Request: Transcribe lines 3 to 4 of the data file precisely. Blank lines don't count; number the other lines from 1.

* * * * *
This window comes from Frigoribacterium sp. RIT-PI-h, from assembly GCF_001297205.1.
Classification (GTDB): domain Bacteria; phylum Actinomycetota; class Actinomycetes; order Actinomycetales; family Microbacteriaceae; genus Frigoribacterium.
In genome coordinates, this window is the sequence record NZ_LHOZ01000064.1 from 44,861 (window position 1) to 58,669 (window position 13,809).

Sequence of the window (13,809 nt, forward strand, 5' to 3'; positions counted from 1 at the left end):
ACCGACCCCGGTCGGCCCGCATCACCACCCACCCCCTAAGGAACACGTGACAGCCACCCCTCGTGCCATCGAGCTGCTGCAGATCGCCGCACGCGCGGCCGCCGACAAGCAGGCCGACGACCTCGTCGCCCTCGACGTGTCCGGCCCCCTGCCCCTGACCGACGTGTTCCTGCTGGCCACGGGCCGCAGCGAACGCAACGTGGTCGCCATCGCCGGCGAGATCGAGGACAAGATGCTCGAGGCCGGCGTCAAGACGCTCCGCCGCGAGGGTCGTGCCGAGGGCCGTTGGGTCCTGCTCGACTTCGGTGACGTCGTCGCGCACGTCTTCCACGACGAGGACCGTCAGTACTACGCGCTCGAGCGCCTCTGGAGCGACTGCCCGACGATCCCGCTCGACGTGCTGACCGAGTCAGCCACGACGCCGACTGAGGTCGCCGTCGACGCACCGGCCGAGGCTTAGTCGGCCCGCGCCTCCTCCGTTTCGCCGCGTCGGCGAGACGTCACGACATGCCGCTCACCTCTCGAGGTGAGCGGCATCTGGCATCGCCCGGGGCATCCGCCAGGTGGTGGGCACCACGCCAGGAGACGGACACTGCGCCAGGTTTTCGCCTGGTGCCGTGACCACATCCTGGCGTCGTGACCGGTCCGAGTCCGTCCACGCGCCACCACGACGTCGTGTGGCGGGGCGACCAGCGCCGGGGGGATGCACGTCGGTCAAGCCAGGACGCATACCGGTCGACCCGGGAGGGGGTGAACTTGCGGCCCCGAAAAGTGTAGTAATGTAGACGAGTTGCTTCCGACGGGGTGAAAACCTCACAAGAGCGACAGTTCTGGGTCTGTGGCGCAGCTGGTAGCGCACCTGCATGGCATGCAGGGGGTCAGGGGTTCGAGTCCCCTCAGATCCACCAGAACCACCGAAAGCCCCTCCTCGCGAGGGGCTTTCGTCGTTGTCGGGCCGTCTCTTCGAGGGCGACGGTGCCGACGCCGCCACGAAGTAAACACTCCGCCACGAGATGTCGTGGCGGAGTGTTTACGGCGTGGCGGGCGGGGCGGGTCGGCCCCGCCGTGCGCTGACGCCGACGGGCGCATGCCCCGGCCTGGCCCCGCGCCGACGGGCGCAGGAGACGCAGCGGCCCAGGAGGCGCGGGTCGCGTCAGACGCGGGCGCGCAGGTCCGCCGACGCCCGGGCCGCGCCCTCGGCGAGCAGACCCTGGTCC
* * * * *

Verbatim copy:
In genome coordinates, this window is the sequence record NZ_LHOZ01000064.1 from 44,861 (window position 1) to 58,669 (window position 13,809).

Sequence of the window (13,809 nt, forward strand, 5' to 3'; positions counted from 1 at the left end):